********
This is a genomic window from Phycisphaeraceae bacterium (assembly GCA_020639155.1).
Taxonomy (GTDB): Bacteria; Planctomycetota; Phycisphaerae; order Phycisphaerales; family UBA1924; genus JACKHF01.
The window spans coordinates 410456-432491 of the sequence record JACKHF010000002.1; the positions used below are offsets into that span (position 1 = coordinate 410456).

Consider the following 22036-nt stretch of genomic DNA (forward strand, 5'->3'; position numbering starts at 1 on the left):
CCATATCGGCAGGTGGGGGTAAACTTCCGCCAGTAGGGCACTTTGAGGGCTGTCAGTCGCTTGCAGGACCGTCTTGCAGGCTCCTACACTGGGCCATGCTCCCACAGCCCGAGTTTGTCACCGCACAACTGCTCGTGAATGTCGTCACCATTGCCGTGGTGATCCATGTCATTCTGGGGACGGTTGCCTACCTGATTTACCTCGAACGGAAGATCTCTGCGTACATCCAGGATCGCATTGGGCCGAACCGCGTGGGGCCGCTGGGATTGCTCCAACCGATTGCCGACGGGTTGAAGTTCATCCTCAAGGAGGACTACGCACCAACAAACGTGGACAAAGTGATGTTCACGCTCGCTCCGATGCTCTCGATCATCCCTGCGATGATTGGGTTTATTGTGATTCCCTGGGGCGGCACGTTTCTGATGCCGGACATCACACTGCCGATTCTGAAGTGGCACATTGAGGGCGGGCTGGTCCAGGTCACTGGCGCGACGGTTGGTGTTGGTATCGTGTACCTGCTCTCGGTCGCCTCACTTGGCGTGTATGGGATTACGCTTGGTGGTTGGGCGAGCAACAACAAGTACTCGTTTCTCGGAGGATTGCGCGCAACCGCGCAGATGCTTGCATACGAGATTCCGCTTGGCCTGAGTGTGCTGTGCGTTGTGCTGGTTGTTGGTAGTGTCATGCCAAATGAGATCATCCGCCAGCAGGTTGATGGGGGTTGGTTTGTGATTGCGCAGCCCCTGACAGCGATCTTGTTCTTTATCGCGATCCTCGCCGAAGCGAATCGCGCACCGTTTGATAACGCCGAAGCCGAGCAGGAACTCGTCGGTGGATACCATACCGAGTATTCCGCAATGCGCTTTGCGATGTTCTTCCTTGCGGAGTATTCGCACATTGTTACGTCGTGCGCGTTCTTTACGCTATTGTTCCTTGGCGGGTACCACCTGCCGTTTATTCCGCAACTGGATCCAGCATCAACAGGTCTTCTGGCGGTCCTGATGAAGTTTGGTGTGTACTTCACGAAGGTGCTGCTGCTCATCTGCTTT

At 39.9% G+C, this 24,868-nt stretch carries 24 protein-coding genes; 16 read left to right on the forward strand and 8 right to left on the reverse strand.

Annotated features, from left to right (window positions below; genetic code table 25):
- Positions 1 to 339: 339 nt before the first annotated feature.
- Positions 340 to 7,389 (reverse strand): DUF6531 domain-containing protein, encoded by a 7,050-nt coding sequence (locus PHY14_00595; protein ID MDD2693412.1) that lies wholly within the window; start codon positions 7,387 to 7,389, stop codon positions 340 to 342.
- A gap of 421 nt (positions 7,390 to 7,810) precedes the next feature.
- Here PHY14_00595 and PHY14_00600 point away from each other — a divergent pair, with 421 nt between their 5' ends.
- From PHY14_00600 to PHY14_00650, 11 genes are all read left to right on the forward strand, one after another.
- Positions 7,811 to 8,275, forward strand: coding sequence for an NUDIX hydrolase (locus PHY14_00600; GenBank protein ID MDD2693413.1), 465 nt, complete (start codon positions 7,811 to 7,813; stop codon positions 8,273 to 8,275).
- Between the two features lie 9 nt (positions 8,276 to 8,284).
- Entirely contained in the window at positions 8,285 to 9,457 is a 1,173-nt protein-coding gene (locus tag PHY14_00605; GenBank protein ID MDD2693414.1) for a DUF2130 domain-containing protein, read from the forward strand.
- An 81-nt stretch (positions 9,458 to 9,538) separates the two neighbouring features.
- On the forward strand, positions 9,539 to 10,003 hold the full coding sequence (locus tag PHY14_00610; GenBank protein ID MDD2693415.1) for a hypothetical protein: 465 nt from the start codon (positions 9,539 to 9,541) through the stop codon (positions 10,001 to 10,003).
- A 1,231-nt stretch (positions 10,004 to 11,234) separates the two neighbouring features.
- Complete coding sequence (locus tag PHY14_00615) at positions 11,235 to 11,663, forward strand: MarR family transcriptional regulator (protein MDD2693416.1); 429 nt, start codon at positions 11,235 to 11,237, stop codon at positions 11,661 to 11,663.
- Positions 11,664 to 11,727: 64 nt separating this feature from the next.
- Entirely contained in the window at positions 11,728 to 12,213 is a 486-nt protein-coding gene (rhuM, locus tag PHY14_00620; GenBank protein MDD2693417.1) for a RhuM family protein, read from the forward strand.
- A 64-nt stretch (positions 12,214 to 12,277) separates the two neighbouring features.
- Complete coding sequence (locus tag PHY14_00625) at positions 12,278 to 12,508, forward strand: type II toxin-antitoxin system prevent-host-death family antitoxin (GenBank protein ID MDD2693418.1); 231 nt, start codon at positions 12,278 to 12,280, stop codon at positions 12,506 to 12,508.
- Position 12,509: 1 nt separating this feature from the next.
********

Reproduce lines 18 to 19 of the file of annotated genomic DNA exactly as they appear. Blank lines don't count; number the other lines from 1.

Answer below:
- A 1,231-nt stretch (positions 10,004 to 11,234) separates the two neighbouring features.
- Complete coding sequence (locus tag PHY14_00615) at positions 11,235 to 11,663, forward strand: MarR family transcriptional regulator (protein MDD2693416.1); 429 nt, start codon at positions 11,235 to 11,237, stop codon at positions 11,661 to 11,663.